And what did Mr Imran Kidwai say in his fire-and-brimstone speech, seeking the votes of Muslims for the Congress? "Arre mujhe to badaa afsos hai yaaron... ki main mufti nahi hoon. Pawan Bhai, main mufti nahin hoon iska mujhe badaa afsos hai, kyunki mufti log hamare yahaan fatwa wohi de sakte hain. Aur agar main mufti hota to sirf ek fatwa deta main. Aur fatwa yeh deta, ki Musalmaan ka BJP ke saath jaana kufr ke baraabar hai... aur main yeh saabit kar sakta hoon... yeh aise hi nahi keh raha hoon main..." (I regret that I am not a mufti... Pawan Bhai, I truly regret I am not a mufti, because a mufti alone can issue a fatwa... Had I been a mufti, I would have issued a fatwa that for Muslims to go with the BJP is similar to going with kafirs.) Pawan Bhai and the other Congress stalwarts nodded their heads approvingly.

The Election Commission of India has in its possession a copy of the CD containing the recording of Mr Imran Kidwai's hate speech. It has also received an official complaint from the BJP, pointing out the gross violation of the law as well as the model code of conduct by the Congress. But it has not so much as lifted its little finger in admonishment, leave alone seek an explanation from the Congress. Nor has the Election Commission found it fit to take note of the CPI(M)'s alliance with Abdul Nasser Madani in Kerala whose People's Democratic Party is a facade for activities that are clearly inimical to communal amity and national unity, and who, the police believe, has active links with Islamist terrorists. Madani, it may be recalled, was accused of masterminding the bombings at Coimbatore on February 14, 1998, in which 46 people - 35 men, 10 women and a child - were killed. Thanks to the DMK Government's secular credentials, the prosecution 'failed' to prove the case and Madani escaped the punishment he so justly deserved.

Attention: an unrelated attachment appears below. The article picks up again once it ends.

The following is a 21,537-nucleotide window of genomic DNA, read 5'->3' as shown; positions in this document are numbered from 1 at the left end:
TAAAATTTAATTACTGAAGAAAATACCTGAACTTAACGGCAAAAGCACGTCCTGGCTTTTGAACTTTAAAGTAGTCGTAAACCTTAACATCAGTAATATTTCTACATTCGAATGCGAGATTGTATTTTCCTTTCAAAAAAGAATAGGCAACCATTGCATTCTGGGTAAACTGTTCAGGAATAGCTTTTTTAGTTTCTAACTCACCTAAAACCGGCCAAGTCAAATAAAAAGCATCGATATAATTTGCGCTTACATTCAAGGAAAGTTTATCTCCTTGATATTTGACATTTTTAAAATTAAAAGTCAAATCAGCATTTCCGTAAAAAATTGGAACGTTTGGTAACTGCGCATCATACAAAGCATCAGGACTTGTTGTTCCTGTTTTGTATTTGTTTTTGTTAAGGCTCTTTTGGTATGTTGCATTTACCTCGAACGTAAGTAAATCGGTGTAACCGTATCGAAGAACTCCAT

The Election Commission, however, is greatly exercised over Mr Varun Gandhi's alleged 'communal' remarks in Pilibhit, from where he is contesting the Lok Sabha election on a BJP ticket. In an unprecedented move, it has gone to the extent of asking the BJP to drop Mr Gandhi from the party's list of candidates without even going into the merits of the case or checking the tape of Mr Gandhi's 'hate speech' for authenticity. Such self-righteousness and moral posturing ill suits an Election Commission which has made it a point to gloss over the transgressions of the 'secular' parties while attacking Mr Gandhi for standing up for Hindu rights. By doing so, it has betrayed its bias and diminished its stature. From Election Commission of India it has become the Election Commission of Pilibhit.